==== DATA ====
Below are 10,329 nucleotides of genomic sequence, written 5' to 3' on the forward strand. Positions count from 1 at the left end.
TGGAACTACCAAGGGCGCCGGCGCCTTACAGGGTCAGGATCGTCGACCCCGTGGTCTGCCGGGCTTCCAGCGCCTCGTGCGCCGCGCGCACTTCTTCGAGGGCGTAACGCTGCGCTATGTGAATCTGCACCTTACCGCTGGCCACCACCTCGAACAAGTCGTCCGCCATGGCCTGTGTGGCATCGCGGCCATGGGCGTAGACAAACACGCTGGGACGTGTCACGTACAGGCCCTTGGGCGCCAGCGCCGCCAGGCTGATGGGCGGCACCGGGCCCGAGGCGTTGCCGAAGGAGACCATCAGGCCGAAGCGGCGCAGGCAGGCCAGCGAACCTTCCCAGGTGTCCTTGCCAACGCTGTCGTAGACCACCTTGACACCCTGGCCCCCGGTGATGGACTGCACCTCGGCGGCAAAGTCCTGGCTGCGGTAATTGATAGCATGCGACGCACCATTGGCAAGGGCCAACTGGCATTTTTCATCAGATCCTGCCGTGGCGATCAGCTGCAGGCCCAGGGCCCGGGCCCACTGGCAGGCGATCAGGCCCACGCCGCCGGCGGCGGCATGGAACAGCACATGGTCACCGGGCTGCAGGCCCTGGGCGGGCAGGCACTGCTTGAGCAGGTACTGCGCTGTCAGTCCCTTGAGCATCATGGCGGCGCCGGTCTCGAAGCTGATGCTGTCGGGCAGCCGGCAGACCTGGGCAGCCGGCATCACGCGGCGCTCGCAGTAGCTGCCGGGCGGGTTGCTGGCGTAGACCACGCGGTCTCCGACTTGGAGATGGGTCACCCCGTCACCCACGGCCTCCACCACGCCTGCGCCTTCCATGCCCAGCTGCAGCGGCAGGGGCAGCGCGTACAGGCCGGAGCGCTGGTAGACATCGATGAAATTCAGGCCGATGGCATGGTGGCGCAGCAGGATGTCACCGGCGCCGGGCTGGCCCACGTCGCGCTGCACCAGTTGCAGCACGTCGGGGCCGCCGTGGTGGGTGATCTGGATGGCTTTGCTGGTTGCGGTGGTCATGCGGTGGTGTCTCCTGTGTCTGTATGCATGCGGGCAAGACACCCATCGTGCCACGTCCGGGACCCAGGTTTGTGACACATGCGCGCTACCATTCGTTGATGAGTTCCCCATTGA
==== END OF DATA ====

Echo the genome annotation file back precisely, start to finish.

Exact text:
Below are 10,329 nucleotides of genomic sequence, written 5' to 3' on the forward strand. Positions count from 1 at the left end.
TGGAACTACCAAGGGCGCCGGCGCCTTACAGGGTCAGGATCGTCGACCCCGTGGTCTGCCGGGCTTCCAGCGCCTCGTGCGCCGCGCGCACTTCTTCGAGGGCGTAACGCTGCGCTATGTGAATCTGCACCTTACCGCTGGCCACCACCTCGAACAAGTCGTCCGCCATGGCCTGTGTGGCATCGCGGCCATGGGCGTAGACAAACACGCTGGGACGTGTCACGTACAGGCCCTTGGGCGCCAGCGCCGCCAGGCTGATGGGCGGCACCGGGCCCGAGGCGTTGCCGAAGGAGACCATCAGGCCGAAGCGGCGCAGGCAGGCCAGCGAACCTTCCCAGGTGTCCTTGCCAACGCTGTCGTAGACCACCTTGACACCCTGGCCCCCGGTGATGGACTGCACCTCGGCGGCAAAGTCCTGGCTGCGGTAATTGATAGCATGCGACGCACCATTGGCAAGGGCCAACTGGCATTTTTCATCAGATCCTGCCGTGGCGATCAGCTGCAGGCCCAGGGCCCGGGCCCACTGGCAGGCGATCAGGCCCACGCCGCCGGCGGCGGCATGGAACAGCACATGGTCACCGGGCTGCAGGCCCTGGGCGGGCAGGCACTGCTTGAGCAGGTACTGCGCTGTCAGTCCCTTGAGCATCATGGCGGCGCCGGTCTCGAAGCTGATGCTGTCGGGCAGCCGGCAGACCTGGGCAGCCGGCATCACGCGGCGCTCGCAGTAGCTGCCGGGCGGGTTGCTGGCGTAGACCACGCGGTCTCCGACTTGGAGATGGGTCACCCCGTCACCCACGGCCTCCACCACGCCTGCGCCTTCCATGCCCAGCTGCAGCGGCAGGGGCAGCGCGTACAGGCCGGAGCGCTGGTAGACATCGATGAAATTCAGGCCGATGGCATGGTGGCGCAGCAGGATGTCACCGGCGCCGGGCTGGCCCACGTCGCGCTGCACCAGTTGCAGCACGTCGGGGCCGCCGTGGTGGGTGATCTGGATGGCTTTGCTGGTTGCGGTGGTCATGCGGTGGTGTCTCCTGTGTCTGTATGCATGCGGGCAAGACACCCATCGTGCCACGTCCGGGACCCAGGTTTGTGACACATGCGCGCTACCATTCGTTGATGAGTTCCCCATTGA